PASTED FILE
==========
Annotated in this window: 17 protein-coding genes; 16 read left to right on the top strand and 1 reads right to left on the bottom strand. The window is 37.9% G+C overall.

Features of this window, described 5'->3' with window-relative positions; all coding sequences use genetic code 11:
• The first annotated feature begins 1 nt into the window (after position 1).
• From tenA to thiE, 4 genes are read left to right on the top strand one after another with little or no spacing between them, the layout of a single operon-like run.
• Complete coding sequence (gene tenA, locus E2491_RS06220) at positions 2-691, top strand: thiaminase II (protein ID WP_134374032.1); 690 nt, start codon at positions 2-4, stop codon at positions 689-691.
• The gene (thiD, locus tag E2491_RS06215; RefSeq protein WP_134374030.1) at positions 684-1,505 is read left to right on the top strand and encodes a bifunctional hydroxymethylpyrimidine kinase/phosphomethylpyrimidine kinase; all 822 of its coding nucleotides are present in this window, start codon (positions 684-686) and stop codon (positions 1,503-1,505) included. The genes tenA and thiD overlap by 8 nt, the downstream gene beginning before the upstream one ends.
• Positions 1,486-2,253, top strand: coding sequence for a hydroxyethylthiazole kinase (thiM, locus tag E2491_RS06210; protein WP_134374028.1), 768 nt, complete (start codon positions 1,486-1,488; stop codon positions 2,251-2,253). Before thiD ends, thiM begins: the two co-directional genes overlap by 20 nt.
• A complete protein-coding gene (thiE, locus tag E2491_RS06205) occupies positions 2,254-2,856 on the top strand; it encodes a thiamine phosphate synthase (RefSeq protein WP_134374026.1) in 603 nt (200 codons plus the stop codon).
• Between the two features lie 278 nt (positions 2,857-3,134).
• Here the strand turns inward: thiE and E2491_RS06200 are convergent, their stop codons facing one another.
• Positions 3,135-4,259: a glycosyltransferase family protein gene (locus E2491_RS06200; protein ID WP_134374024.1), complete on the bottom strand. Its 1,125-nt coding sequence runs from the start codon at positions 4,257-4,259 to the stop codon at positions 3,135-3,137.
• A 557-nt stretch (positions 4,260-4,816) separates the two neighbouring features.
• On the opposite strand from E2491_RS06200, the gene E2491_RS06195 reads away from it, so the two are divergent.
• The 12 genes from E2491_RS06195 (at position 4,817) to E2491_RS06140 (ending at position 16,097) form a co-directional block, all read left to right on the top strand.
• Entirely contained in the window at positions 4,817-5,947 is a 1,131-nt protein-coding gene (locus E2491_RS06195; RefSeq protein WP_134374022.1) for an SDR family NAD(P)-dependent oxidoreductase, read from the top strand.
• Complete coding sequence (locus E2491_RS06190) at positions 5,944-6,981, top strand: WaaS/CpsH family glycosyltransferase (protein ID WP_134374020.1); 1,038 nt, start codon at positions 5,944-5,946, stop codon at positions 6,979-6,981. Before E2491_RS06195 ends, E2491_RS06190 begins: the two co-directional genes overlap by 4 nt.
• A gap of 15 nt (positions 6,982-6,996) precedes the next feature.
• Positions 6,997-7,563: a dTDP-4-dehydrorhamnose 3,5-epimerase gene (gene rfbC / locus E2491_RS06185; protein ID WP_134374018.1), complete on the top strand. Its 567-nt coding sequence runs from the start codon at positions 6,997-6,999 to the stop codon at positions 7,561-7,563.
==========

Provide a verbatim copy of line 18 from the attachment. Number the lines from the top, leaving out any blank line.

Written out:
• Positions 6,997-7,563: a dTDP-4-dehydrorhamnose 3,5-epimerase gene (gene rfbC / locus E2491_RS06185; protein ID WP_134374018.1), complete on the top strand. Its 567-nt coding sequence runs from the start codon at positions 6,997-6,999 to the stop codon at positions 7,561-7,563.